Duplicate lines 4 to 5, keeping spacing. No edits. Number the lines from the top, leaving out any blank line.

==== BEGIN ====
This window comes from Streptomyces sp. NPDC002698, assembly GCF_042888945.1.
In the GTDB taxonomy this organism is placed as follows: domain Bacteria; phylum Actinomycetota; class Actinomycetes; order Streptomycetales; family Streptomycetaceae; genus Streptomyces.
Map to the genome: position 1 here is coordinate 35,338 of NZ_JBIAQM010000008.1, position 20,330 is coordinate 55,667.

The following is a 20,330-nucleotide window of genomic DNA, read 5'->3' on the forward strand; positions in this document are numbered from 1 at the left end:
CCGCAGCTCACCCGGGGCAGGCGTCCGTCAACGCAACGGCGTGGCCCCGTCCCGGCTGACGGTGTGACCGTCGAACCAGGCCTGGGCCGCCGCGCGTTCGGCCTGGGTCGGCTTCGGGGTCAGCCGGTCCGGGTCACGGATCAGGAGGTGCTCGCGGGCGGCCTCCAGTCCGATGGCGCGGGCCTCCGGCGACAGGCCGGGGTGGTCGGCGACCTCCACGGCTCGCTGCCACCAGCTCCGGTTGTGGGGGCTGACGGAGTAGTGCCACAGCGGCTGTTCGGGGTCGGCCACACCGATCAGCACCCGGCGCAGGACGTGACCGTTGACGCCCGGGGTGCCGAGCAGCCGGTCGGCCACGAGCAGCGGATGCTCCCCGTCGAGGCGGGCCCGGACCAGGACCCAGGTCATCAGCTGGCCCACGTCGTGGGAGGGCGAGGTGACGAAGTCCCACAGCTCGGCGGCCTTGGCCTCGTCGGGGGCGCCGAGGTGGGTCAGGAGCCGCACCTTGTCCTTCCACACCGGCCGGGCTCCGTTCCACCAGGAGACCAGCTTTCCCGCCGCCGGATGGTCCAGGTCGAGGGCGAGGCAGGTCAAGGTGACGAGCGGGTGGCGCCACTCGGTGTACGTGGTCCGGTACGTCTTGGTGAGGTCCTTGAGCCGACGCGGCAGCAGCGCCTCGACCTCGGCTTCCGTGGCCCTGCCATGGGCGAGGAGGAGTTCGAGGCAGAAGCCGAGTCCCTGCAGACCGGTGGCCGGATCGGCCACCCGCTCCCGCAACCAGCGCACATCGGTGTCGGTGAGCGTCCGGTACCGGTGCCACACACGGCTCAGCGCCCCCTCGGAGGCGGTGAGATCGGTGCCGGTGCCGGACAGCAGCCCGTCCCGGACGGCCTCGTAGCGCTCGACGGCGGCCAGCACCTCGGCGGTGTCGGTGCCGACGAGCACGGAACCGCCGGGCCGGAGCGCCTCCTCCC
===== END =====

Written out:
The following is a 20,330-nucleotide window of genomic DNA, read 5'->3' on the forward strand; positions in this document are numbered from 1 at the left end:
CCGCAGCTCACCCGGGGCAGGCGTCCGTCAACGCAACGGCGTGGCCCCGTCCCGGCTGACGGTGTGACCGTCGAACCAGGCCTGGGCCGCCGCGCGTTCGGCCTGGGTCGGCTTCGGGGTCAGCCGGTCCGGGTCACGGATCAGGAGGTGCTCGCGGGCGGCCTCCAGTCCGATGGCGCGGGCCTCCGGCGACAGGCCGGGGTGGTCGGCGACCTCCACGGCTCGCTGCCACCAGCTCCGGTTGTGGGGGCTGACGGAGTAGTGCCACAGCGGCTGTTCGGGGTCGGCCACACCGATCAGCACCCGGCGCAGGACGTGACCGTTGACGCCCGGGGTGCCGAGCAGCCGGTCGGCCACGAGCAGCGGATGCTCCCCGTCGAGGCGGGCCCGGACCAGGACCCAGGTCATCAGCTGGCCCACGTCGTGGGAGGGCGAGGTGACGAAGTCCCACAGCTCGGCGGCCTTGGCCTCGTCGGGGGCGCCGAGGTGGGTCAGGAGCCGCACCTTGTCCTTCCACACCGGCCGGGCTCCGTTCCACCAGGAGACCAGCTTTCCCGCCGCCGGATGGTCCAGGTCGAGGGCGAGGCAGGTCAAGGTGACGAGCGGGTGGCGCCACTCGGTGTACGTGGTCCGGTACGTCTTGGTGAGGTCCTTGAGCCGACGCGGCAGCAGCGCCTCGACCTCGGCTTCCGTGGCCCTGCCATGGGCGAGGAGGAGTTCGAGGCAGAAGCCGAGTCCCTGCAGACCGGTGGCCGGATCGGCCACCCGCTCCCGCAACCAGCGCACATCGGTGTCGGTGAGCGTCCGGTACCGGTGCCACACACGGCTCAGCGCCCCCTCGGAGGCGGTGAGATCGGTGCCGGTGCCGGACAGCAGCCCGTCCCGGACGGCCTCGTAGCGCTCGACGGCGGCCAGCACCTCGGCGGTGTCGGTGCCGACGAGCACGGAACCGCCGGGCCGGAGCGCCTCCTCCC